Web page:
The Performance Marketing Association (PMA) filed a lawsuit against the Illinois Department of Revenue on Wednesday challenging the constitutionality of the newly enacted law that requires out-of-state merchants who advertise on affiliate websites in Illinois to collect sales tax.
PMA said there are at least 9,000 Illinois-based affiliates including bloggers, non-profits, home-based businesses and small businesses with dozens of employees that generated $744 million in advertising revenue last year.
Since the law was enacted in March, retailers including Amazon.com and Overstock.com have already severed their relationships, and PMA said if HB 3659 takes effect on July 1 as scheduled, Illinois affiliates will be in jeopardy, as will the $22 million in state income tax it estimates are generated annually from the affiliates.
PMA said there are over 200,000 online affiliates operating nationwide. It explained the affiliate model as follows:
“Performance marketing is an advertising model whereby an independent affiliate receives a referral fee or payment from an online retailer when visitors to the affiliate’s website use links and banners to navigate to and subsequently purchase products on the retailer’s site. Affiliate marketers do not sell products or collect money from consumers. Affiliates do not deliver products or services, and there is no ownership or business relationship between affiliates and merchants beyond a limited advertising agreement.”
The PMA said it filed its complaint with the United States District Court for the Northern District of Illinois on behalf of its members in an effort to reverse the effects of the Illinois affiliate nexus legislation and to deter other states from enacting similar measures.
According to the PMA, HB 3659 exceeds the limits of the state’s power to regulate interstate commerce under the Commerce Clause, as established in the 1992 Supreme Court ruling in Quill Corp. v. North Dakota, which declares that a state cannot impose a sales or use tax collection obligation on a company if the company does not have a physical presence in that state.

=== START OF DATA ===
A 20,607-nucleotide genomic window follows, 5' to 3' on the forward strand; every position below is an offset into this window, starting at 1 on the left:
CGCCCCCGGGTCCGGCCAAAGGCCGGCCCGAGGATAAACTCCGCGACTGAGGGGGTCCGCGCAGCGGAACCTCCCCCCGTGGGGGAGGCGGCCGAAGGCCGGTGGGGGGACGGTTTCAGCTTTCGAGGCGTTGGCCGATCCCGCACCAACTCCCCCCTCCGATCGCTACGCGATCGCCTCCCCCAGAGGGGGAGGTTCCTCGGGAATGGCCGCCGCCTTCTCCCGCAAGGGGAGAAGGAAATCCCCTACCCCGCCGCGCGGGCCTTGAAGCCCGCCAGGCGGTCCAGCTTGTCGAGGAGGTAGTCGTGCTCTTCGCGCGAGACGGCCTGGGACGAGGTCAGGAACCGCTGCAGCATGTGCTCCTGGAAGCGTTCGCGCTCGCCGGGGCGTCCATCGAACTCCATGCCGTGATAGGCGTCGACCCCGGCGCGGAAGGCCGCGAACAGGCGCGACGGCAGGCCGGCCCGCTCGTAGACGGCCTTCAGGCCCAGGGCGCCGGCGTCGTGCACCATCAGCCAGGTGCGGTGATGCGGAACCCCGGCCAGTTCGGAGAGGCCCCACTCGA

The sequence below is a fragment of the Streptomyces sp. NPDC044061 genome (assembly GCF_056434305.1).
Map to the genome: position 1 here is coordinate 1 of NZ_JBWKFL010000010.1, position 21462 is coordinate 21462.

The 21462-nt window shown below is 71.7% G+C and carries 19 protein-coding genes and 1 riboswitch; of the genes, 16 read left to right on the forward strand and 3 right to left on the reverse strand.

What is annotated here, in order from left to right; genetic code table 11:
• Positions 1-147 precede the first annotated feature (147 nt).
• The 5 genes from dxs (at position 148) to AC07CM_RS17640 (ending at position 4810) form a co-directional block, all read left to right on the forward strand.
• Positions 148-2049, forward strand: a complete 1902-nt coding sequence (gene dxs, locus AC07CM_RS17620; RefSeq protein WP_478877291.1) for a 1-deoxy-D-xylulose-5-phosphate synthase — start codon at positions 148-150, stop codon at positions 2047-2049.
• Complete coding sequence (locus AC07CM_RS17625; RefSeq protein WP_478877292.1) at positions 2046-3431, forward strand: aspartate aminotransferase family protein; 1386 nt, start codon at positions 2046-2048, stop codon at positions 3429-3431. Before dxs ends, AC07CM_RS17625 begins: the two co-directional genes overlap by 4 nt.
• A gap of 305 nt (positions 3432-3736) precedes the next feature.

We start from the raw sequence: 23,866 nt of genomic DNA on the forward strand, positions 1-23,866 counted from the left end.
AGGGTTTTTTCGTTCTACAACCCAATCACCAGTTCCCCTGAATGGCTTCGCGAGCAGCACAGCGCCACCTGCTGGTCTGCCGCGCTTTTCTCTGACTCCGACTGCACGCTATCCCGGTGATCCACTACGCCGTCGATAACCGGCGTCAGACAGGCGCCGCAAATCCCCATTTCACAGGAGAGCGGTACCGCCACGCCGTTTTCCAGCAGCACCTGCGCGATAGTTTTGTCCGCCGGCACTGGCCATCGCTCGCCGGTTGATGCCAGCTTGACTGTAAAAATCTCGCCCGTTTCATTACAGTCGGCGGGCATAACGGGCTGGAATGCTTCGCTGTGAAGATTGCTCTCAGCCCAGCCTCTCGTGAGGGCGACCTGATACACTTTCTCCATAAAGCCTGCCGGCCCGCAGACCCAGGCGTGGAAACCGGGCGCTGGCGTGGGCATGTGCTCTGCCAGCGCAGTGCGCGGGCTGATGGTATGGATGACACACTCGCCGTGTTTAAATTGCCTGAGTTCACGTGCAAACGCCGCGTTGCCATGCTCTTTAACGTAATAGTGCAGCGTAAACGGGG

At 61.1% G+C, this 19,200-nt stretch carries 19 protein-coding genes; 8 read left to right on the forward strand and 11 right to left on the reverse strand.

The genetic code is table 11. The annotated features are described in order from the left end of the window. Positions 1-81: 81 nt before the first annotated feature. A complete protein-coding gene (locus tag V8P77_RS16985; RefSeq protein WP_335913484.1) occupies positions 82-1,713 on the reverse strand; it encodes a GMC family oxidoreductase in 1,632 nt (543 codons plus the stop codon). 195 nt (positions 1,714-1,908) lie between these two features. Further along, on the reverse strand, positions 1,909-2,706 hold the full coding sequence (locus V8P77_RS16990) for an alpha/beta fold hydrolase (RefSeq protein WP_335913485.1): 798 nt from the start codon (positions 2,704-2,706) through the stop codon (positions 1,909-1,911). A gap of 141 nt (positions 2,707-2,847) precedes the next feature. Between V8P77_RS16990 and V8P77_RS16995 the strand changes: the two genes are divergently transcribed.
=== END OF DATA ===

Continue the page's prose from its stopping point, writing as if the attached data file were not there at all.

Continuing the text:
Additionally, the PMA believes the law discriminates against electronic commerce in violation of the Internet Tax Freedom Act, which states that Internet sales cannot be discriminated against through tax obligations that apply only to online transactions.
The PMA’s news release is here.
The last of three bills aimed at getting the Seattle giant and other out-of-state online retailers to pay sales tax passed the Assembly on Wednesday afternoon.
“It’s something we’ve been working on for years,” said Assemblywoman Nancy Skinner, D-Berkeley, who authored the bill. “But this is the first time that so many businesses up and down the state are supporting it.”
A companion bill, authored by Assemblyman Charles Calderon, D-Whittier (Los Angeles County), passed the full floor on a 47-16 vote on Tuesday.
“This bill levels the playing field for businesses in California,” said Assemblyman Bill Berryhill, R-Ceres (Stanislaus County). “Not a day goes by when I don’t hear from businesses about their ability to compete.”
Which is what supporters of the so-called e-fairness legislation have been shouting from the rooftops for years, despite vetoes from former Gov. Arnold Schwarzenegger and dire threats from Amazon.com (2010 profit: $34 billion) and Utah’s Overstock.com to pull their affiliate business out of the state.
So, what comes next?
Senate action on the two Assembly bills, AB 153 (50-21- 9) and AB 155 (52-20 -8) and Assembly Action on SB 234 (22-17). Then the complimentary legislation if passed would go to Democrat Governor Jerry Brown. But, these bills passed with simple majority votes and some maintain that these “new” taxes fall under the jurisdiction of California Proposition 26, which requires a super legislative majority in order to pass.
I smell a lawsuit and a state court case, unless Governor Jerry Brown vetoes these bills, like Governor Arnold Schwarzenegger did in the past two legislative sessions.
In the meantime, if the bills become law, the actions should come swift from Amazon and the other internet sales tax targets, as they will pull their business out of California to reduce their liability.
And, as to the nexus issue, they will file probably a federal lawsuit.
This issue is far from resolved and I see the only revenue California will receive will be for its legal staff and judiciary.
Kind of a waste for California taxpayers.